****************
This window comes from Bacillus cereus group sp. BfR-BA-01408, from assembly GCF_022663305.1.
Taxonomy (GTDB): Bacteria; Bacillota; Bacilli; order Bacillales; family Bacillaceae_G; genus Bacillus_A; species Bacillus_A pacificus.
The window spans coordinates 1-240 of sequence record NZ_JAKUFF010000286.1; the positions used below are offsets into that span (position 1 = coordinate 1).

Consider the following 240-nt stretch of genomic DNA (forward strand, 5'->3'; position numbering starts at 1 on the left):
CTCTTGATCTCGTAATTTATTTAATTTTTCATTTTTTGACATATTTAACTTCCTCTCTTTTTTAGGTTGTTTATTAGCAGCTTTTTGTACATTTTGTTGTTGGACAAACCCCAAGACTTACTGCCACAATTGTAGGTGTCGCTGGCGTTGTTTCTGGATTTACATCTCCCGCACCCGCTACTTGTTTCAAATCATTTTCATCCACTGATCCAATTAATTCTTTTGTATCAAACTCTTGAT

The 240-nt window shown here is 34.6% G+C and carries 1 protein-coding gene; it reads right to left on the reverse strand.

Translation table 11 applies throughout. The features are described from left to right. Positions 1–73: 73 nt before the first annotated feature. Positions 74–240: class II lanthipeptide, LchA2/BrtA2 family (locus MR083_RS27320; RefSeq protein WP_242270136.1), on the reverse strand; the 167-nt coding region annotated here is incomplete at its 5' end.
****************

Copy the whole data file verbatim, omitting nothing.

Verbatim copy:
This window comes from Bacillus cereus group sp. BfR-BA-01408, from assembly GCF_022663305.1.
Taxonomy (GTDB): Bacteria; Bacillota; Bacilli; order Bacillales; family Bacillaceae_G; genus Bacillus_A; species Bacillus_A pacificus.
The window spans coordinates 1-240 of sequence record NZ_JAKUFF010000286.1; the positions used below are offsets into that span (position 1 = coordinate 1).

Consider the following 240-nt stretch of genomic DNA (forward strand, 5'->3'; position numbering starts at 1 on the left):
CTCTTGATCTCGTAATTTATTTAATTTTTCATTTTTTGACATATTTAACTTCCTCTCTTTTTTAGGTTGTTTATTAGCAGCTTTTTGTACATTTTGTTGTTGGACAAACCCCAAGACTTACTGCCACAATTGTAGGTGTCGCTGGCGTTGTTTCTGGATTTACATCTCCCGCACCCGCTACTTGTTTCAAATCATTTTCATCCACTGATCCAATTAATTCTTTTGTATCAAACTCTTGAT

The 240-nt window shown here is 34.6% G+C and carries 1 protein-coding gene; it reads right to left on the reverse strand.

Translation table 11 applies throughout. The features are described from left to right. Positions 1–73: 73 nt before the first annotated feature. Positions 74–240: class II lanthipeptide, LchA2/BrtA2 family (locus MR083_RS27320; RefSeq protein WP_242270136.1), on the reverse strand; the 167-nt coding region annotated here is incomplete at its 5' end.